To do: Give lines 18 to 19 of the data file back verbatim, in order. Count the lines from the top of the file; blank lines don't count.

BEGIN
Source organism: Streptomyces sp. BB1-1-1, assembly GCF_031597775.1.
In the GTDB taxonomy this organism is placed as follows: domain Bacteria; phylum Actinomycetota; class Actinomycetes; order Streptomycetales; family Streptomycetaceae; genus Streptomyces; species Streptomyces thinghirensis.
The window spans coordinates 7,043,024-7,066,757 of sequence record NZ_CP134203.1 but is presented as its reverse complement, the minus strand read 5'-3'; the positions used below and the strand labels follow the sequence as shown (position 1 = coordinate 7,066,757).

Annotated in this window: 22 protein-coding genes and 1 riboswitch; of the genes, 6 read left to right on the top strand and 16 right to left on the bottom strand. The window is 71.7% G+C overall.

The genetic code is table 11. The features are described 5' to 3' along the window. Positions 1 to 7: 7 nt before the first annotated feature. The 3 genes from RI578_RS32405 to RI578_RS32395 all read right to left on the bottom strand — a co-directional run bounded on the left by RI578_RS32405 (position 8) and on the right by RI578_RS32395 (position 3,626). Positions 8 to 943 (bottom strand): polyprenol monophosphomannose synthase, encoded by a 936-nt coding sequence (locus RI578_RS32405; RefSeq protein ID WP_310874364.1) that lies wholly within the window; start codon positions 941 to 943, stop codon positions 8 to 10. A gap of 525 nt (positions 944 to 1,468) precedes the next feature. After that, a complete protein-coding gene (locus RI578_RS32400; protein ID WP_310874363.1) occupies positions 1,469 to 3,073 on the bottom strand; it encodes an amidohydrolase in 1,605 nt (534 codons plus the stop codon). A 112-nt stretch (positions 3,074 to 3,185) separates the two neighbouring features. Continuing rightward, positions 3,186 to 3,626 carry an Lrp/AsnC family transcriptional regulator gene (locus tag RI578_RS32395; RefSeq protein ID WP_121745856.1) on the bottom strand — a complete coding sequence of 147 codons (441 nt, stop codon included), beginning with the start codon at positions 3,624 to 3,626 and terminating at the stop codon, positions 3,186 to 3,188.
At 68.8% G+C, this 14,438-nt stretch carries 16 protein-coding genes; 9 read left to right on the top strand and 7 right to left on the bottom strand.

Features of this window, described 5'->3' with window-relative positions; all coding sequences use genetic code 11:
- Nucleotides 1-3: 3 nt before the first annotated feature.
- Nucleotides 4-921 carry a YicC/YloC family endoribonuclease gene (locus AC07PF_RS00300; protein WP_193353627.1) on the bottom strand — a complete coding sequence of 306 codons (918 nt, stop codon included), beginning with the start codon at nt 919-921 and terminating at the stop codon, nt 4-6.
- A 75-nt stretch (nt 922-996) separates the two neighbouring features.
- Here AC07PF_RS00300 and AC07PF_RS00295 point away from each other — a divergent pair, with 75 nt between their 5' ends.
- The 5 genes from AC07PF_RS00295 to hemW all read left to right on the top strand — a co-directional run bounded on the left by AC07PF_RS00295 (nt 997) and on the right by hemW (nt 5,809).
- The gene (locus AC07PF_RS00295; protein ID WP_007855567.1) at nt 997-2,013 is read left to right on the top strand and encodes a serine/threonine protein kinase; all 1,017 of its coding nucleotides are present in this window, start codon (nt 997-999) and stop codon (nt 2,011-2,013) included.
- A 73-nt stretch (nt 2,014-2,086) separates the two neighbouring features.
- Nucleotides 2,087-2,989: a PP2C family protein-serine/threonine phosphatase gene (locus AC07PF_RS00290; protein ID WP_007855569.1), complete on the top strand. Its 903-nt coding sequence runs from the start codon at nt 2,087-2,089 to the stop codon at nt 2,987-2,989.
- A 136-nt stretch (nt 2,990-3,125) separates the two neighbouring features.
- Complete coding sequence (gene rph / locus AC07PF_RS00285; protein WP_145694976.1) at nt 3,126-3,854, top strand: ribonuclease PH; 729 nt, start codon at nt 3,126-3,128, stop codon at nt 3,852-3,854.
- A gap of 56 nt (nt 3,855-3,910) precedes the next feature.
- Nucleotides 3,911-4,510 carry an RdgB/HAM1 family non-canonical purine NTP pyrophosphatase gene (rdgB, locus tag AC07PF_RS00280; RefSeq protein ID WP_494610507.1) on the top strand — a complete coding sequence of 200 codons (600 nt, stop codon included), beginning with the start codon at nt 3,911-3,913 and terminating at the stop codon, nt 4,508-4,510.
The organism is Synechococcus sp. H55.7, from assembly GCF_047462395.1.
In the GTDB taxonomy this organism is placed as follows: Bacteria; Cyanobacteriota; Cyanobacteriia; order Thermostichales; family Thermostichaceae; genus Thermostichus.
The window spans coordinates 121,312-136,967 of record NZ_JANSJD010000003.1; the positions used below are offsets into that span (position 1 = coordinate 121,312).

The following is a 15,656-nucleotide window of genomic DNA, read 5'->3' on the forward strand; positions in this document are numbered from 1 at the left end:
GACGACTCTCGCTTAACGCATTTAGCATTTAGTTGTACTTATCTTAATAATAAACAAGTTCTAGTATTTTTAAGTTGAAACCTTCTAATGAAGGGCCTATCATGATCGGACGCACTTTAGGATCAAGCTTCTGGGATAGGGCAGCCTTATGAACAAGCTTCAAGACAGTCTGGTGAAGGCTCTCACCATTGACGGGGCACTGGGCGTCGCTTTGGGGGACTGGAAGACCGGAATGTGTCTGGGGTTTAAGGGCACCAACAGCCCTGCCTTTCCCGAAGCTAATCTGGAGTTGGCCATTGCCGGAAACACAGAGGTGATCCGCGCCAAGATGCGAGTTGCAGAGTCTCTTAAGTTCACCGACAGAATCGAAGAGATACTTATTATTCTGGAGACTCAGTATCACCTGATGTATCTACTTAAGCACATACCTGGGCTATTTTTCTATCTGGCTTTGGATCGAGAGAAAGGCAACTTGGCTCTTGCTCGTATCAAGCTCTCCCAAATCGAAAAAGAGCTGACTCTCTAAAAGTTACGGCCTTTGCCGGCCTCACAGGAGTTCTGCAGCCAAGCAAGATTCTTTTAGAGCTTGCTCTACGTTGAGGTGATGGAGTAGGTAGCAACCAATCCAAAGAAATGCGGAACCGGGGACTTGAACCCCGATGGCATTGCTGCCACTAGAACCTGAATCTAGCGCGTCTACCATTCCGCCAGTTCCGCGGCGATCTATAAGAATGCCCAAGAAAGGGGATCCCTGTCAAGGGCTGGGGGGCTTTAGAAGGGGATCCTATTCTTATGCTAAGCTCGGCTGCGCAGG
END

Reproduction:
- A gap of 56 nt (nt 3,855-3,910) precedes the next feature.
- Nucleotides 3,911-4,510 carry an RdgB/HAM1 family non-canonical purine NTP pyrophosphatase gene (rdgB, locus tag AC07PF_RS00280; RefSeq protein ID WP_494610507.1) on the top strand — a complete coding sequence of 200 codons (600 nt, stop codon included), beginning with the start codon at nt 3,911-3,913 and terminating at the stop codon, nt 4,508-4,510.